Unlike MU Stage 2, providers will now have to receive as well as send data.   Reconciling problems for 80% of patients will be quite challenging because of the different ways that providers maintain problem lists, which, unlike meds and allergies, has less to do with coding objective findings and more to do with documentation conventions and individual habits.

8.  Public Health and Clinical Data Registry Reporting - immunization submission, syndromic surveillance (urgent care only for EPs),  electronic case reporting, cancer registries or surveys, data registry reporting, reportable lab are required for EPs and Hospitals.    There will be exceptions offered for areas in which public health entities cannot receive these transmissions.

My general opinion of the rule is that
*The Stage 2 revisions that enable a 90 day reporting period and reduce some of the thresholds are good.
*The Stage 3 API requirement and patient generated healthcare data are better done in merit-based payment approaches rather than Meaningful Use regulation
*The collective burden of all the workflow changes required by three stages of Meaningful Use regulations will make it hard for clinicians to get through their day and spend time on direct patient care
*The public health reporting requirements will be hard to achieve in many locations due to the heterogeneity of local public health capabilities
*Many EPs and hospitals would welcome the end of Meaningful Use in favor of merit-based payment because at this point it is more effective and efficient for them to focus on achieving better outcomes for value-based care than being told exactly how they should get there.

I look forward to the comment period.

Thursday, October 15, 2015

Unity Farm Journal - Third Week of October 2015

I’m in China for the next week with limited access to social media sites, so a few blog posts will accumulate on my laptop until I return.

Here’s the farm update.

Mid-October is a remarkable time of year in New England.   Mornings are crisp and afternoons are warm.    The work is easy because clothing layers can come on and off to arrive at perfect comfort.

As is typical on the farm, weekends and nights are buzzing with activity.  From dawn to nightfall, there is harvesting, hauling, and storing to be done.    This week, our cider recipe was

40% Honeycrisp
20$ Macoun
20% McIntosh
20% Gala

Our tanks of cider are fermenting at 55 degrees for two weeks then a secondary malolactic fermentation will last all winter.  We’ll bottle in the Spring.  Here’s what cider pressing looks like, aided by the buff geese, which are always eager to help.

The Shitake mushrooms are bursting from their logs and we’re selling to local farm stands and markets.   We’ve exhausted our farm supply of oak logs, so we’re buying loads of oak from nearby arborists.    A perfect load of 100 logs, each 4 feet long and 6 inches in diameter arrived on Wednesday night.     Kathy and I will be inoculating them until it gets too cold for us to do the drilling, spawn inserting and waxing into over 50 holes per log that is needed to prepare a Shitake log

We’re at the peak of Fall color right now with oaks glowing yellow and maples glowing red.  Now that I’m familiar with all the technologies needed to build tree houses I’m able to take an idea and turn it into a structure in a few hours.    About a quarter of our farm is true wilderness - filled with deer, turkeys, pheasants, foxes, and raccoons.    I explore it on deer trails and have purposely not developed the area.    I found a 100 year old red maple that shared a glen with a stately pine tree.   I imagined a 14 foot high observation platform in the red maple intertwined with the boughs of the pine.   Using treehouse attachment bolts with very minimal impact on the maple, there’s the finished result.    I call the area Momiji Matsu - Japanese for Red Maple and Pine.   I have one more observation platform to build this year.   A 4 foot diameter pine overlooking the railroad tracks will soon have a 16 foot high platform to watch the slow freight trains pass the farm.    I’ll call that platform, which will connect to a confluence of 4 large pine trunks, the Crow’s Nest.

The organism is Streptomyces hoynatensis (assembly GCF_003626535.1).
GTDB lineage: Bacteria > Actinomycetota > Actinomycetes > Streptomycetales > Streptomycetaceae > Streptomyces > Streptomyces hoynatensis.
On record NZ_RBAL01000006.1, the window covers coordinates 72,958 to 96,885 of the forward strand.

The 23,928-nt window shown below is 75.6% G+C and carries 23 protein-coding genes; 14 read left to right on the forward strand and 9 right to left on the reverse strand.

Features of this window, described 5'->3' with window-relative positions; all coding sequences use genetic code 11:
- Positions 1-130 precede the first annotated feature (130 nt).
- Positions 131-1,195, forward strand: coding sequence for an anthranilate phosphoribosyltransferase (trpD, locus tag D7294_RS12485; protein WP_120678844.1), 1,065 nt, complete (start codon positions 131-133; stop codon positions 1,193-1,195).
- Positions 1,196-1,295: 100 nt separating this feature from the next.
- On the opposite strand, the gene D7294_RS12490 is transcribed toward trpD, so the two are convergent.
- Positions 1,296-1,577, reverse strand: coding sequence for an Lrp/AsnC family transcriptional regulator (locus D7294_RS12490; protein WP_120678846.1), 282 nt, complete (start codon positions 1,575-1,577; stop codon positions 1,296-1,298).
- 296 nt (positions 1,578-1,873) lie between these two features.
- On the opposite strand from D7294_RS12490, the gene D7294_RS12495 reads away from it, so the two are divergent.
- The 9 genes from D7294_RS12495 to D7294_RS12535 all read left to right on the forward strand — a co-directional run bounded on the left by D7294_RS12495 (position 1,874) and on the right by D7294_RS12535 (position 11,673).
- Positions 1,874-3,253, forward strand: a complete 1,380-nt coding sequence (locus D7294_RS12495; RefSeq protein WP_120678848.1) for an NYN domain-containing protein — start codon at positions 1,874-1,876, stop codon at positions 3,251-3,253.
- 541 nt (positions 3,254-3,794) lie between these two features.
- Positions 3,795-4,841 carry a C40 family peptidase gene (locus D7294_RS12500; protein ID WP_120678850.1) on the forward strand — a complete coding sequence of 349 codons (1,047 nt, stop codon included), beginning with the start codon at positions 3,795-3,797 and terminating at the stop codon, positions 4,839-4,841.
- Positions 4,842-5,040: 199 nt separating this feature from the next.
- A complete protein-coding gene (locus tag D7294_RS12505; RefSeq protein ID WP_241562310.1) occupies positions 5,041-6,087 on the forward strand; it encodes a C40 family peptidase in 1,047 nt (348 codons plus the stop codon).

Fall color takes many forms - the last wildflowers of the season are blooming and the bee yard is splashed with purple asters and daisies.

The alpacas and llama enjoy a breakfast of alfalfa mixed with molasses.  Their coats have fully regrown after their May sheering and they are ready for winter.   Alpacas love cold but not snow.   My work is keeping their paddocks clear of snow with tractor/snowblower.

The hoop hose has one final burst of vegetables for us to harvest.  Although the temperatures at night can be near freezing, the hoop house is like a tropical garden during most of the day.  Here’s a view of the lush lettuces, chard, and spinach awaiting harvest.   In the chard, a leopard frog keeps the insect population under control.   Running a fully organic hoop house is probably the only way you can attract leopard frogs to your vegetable beds.

Imagine the contrast I’m feeling this week - from solitary platforms in the maples to the bustle of Shanghai.   Although farming is a passion, helping improve the healthcare of 1.3 billion people in China is my mission this week.

Thursday, October 8, 2015

Thursday Unity Farm Journal - Second Week of October 2015

We had 4 inches of rain this week, bringing a welcome end to the drought of the past 30 days.   Over the past few years we’ve worked hard to regrade the landscape around the farm and ensure water drains away from buildings.    Not a drop entered any structure.